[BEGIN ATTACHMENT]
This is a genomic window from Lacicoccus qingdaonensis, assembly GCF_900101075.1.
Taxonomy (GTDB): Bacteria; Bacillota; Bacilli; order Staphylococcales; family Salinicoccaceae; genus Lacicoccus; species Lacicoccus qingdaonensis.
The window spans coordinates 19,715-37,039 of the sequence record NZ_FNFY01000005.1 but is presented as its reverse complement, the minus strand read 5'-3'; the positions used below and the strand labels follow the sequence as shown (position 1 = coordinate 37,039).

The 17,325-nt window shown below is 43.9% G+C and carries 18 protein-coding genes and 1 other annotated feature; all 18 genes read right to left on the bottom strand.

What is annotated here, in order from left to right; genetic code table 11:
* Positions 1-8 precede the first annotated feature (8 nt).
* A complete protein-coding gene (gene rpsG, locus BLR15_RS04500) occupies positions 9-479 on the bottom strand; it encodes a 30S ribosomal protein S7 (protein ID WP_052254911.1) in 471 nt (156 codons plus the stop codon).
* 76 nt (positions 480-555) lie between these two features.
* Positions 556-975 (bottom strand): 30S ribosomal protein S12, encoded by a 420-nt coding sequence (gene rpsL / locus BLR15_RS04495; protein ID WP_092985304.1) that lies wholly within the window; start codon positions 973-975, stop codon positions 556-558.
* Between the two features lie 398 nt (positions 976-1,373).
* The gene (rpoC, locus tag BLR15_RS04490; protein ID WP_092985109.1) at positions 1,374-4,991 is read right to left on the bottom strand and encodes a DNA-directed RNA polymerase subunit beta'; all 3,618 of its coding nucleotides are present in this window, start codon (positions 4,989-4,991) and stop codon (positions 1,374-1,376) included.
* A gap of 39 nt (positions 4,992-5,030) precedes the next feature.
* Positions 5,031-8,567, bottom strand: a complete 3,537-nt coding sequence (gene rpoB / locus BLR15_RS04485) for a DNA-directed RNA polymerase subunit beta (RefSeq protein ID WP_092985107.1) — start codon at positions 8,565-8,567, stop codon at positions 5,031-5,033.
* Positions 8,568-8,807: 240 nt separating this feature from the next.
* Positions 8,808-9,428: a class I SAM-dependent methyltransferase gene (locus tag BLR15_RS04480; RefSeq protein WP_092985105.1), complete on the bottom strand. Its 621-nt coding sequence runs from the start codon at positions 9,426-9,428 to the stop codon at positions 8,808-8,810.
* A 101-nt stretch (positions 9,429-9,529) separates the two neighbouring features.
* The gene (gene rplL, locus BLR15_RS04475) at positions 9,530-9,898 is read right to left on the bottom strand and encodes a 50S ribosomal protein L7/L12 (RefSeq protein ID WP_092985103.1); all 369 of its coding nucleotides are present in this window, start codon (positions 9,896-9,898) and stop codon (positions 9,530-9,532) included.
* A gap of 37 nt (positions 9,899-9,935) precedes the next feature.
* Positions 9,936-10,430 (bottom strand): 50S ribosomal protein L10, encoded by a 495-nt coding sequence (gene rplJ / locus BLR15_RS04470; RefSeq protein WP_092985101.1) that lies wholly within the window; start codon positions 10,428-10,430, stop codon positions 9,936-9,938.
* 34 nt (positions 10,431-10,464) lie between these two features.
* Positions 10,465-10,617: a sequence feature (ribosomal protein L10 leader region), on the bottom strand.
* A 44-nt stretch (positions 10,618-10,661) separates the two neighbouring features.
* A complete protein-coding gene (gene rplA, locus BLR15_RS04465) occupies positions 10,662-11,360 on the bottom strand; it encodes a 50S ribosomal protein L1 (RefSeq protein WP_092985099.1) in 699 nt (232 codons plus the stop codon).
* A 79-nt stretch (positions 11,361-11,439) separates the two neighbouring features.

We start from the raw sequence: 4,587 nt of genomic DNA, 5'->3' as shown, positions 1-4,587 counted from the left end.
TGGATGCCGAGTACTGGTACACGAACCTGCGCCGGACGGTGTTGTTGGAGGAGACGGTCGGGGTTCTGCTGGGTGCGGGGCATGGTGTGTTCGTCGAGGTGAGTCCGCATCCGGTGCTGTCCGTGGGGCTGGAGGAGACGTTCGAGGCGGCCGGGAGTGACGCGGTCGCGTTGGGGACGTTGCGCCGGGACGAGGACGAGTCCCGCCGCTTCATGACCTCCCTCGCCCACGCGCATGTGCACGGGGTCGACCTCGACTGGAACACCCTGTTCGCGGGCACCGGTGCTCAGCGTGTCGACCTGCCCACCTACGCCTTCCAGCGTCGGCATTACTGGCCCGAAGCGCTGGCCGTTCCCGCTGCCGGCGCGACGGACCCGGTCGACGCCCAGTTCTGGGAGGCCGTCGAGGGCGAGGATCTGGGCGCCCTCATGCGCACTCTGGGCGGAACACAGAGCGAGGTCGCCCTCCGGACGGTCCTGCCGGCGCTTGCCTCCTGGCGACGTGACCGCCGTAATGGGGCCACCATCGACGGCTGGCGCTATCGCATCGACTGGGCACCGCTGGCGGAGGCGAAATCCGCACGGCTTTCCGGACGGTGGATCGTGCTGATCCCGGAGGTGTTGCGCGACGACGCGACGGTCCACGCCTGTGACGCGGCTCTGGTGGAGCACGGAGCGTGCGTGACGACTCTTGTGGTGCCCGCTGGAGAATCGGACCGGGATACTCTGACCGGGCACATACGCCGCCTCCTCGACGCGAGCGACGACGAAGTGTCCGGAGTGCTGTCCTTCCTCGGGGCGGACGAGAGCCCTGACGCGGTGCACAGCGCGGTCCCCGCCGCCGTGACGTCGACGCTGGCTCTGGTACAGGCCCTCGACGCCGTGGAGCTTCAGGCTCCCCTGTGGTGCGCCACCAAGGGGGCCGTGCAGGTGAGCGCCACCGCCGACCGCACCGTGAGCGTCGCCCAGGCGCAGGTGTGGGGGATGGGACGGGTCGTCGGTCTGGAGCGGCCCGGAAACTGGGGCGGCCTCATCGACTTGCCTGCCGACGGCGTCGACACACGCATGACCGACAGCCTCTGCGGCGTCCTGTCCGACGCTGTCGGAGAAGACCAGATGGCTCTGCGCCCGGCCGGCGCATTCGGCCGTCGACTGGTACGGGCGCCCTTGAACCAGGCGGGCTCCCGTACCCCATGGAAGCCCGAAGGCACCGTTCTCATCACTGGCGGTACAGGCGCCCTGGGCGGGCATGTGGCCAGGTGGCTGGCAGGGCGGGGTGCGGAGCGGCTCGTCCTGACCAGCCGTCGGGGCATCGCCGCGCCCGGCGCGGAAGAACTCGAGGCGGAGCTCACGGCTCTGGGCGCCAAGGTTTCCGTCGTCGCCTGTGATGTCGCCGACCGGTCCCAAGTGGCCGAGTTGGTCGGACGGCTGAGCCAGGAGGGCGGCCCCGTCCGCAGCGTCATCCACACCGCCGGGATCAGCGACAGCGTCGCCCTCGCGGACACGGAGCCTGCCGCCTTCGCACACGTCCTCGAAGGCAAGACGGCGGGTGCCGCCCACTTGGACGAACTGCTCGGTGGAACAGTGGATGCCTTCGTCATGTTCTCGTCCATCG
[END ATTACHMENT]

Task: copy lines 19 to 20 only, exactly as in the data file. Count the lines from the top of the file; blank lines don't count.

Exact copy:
* Positions 9,936-10,430 (bottom strand): 50S ribosomal protein L10, encoded by a 495-nt coding sequence (gene rplJ / locus BLR15_RS04470; RefSeq protein WP_092985101.1) that lies wholly within the window; start codon positions 10,428-10,430, stop codon positions 9,936-9,938.
* 34 nt (positions 10,431-10,464) lie between these two features.